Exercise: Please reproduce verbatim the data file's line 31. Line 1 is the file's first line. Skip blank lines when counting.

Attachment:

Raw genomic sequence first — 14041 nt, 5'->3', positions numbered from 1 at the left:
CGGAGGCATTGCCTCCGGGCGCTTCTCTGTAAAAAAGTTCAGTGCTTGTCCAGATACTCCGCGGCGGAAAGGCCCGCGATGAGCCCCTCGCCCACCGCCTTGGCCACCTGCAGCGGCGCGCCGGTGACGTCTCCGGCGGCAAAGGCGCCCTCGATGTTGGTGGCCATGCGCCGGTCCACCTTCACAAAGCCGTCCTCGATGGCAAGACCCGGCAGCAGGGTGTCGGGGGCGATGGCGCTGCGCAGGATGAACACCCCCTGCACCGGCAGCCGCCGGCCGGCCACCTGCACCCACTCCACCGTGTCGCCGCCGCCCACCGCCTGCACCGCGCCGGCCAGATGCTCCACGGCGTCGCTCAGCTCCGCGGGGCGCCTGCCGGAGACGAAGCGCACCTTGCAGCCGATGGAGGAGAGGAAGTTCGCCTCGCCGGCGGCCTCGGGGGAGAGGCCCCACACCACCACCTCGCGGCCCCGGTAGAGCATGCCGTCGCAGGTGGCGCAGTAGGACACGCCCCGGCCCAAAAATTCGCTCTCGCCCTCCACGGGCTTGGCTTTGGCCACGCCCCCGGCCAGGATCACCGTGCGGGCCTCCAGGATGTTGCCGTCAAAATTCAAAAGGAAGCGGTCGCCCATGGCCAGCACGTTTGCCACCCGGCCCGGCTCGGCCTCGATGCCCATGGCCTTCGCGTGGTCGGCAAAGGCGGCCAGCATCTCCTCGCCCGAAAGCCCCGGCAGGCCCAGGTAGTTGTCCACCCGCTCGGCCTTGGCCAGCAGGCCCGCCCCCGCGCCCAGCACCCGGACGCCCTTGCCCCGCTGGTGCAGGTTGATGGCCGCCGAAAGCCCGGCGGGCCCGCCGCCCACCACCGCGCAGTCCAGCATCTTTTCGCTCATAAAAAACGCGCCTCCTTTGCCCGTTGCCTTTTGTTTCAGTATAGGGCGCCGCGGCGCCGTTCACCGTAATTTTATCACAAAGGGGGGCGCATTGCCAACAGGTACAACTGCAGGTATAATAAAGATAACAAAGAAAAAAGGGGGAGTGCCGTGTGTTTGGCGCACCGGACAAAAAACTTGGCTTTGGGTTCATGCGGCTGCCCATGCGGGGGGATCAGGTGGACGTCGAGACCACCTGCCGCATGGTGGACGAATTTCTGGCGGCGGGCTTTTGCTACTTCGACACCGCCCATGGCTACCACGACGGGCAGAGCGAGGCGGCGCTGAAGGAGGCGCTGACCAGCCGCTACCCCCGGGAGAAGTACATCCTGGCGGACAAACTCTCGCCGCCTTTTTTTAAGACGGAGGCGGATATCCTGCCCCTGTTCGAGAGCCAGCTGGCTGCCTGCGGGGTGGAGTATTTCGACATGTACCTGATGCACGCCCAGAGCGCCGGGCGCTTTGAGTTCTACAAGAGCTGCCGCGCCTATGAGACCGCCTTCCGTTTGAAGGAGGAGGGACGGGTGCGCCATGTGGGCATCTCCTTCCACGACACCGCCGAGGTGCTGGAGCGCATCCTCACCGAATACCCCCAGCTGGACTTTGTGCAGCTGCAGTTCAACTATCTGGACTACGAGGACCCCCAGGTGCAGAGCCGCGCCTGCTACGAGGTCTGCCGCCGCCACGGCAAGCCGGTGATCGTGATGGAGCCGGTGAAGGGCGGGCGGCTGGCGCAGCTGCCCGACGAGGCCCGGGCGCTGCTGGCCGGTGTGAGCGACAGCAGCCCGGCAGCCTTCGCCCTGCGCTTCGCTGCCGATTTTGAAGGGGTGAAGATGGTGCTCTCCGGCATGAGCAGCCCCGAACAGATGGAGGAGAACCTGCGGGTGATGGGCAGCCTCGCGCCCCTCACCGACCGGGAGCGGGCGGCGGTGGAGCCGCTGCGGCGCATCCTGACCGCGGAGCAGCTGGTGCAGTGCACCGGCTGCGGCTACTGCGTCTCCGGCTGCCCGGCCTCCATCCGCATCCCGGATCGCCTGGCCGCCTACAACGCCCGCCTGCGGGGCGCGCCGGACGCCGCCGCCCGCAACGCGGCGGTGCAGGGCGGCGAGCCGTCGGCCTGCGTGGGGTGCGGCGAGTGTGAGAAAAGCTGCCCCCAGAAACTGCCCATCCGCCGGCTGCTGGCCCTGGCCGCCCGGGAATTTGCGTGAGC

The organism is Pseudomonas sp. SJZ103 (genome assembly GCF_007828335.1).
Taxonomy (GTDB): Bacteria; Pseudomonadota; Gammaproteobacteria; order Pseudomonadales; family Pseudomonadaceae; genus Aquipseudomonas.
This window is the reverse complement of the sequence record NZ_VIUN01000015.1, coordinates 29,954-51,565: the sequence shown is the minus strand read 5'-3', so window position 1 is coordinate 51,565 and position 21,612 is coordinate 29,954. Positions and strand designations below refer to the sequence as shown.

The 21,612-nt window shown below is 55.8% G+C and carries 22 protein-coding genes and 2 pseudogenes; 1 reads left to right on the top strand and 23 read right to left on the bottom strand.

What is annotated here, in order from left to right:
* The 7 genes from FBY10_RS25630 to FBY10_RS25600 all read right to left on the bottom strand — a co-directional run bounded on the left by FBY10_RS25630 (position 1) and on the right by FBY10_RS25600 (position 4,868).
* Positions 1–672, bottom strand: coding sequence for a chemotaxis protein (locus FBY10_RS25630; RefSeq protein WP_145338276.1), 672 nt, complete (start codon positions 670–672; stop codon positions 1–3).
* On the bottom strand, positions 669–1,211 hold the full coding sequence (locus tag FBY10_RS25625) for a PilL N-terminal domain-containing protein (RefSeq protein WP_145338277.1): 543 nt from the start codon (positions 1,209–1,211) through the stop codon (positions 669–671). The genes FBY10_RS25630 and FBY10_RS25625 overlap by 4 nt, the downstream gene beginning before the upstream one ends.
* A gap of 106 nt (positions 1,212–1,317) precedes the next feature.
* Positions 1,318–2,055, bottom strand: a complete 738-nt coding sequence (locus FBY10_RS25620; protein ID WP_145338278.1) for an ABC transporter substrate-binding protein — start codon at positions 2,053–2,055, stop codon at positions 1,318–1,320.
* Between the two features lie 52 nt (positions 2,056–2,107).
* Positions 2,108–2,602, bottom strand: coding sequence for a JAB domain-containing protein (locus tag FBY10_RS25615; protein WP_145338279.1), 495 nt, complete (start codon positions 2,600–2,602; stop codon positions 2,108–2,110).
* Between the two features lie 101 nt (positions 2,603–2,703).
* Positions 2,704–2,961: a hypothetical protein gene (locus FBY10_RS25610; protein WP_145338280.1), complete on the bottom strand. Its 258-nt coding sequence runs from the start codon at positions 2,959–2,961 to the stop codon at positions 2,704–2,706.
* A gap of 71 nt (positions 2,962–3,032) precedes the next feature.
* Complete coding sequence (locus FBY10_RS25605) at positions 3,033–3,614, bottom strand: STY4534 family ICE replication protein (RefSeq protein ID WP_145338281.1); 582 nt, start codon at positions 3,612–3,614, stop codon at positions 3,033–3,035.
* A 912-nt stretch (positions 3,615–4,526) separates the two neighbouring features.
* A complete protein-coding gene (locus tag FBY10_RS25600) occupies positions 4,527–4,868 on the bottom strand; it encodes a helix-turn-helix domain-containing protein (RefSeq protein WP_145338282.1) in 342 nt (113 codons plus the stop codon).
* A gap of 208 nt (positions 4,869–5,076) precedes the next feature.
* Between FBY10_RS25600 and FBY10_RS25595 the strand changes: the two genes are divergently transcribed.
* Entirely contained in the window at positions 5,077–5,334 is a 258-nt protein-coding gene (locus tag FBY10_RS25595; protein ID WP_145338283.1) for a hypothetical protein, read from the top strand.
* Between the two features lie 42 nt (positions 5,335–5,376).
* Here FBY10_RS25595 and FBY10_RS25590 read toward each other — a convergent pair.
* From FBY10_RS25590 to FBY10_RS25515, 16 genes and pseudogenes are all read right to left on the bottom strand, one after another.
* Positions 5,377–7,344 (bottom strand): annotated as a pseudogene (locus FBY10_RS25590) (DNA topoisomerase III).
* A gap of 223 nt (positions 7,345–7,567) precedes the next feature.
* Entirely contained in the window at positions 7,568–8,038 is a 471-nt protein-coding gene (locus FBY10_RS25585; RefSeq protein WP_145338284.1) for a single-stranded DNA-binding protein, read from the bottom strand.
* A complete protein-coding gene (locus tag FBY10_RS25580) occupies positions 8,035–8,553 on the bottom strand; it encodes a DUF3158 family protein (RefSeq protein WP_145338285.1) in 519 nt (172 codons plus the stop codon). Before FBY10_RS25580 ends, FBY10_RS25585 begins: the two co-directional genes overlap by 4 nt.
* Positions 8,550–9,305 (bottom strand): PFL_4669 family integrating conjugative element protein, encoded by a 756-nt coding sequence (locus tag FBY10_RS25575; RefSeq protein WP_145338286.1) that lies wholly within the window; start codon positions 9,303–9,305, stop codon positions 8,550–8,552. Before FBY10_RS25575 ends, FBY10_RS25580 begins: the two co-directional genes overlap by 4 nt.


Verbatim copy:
* Positions 8,550–9,305 (bottom strand): PFL_4669 family integrating conjugative element protein, encoded by a 756-nt coding sequence (locus tag FBY10_RS25575; RefSeq protein WP_145338286.1) that lies wholly within the window; start codon positions 9,303–9,305, stop codon positions 8,550–8,552. Before FBY10_RS25575 ends, FBY10_RS25580 begins: the two co-directional genes overlap by 4 nt.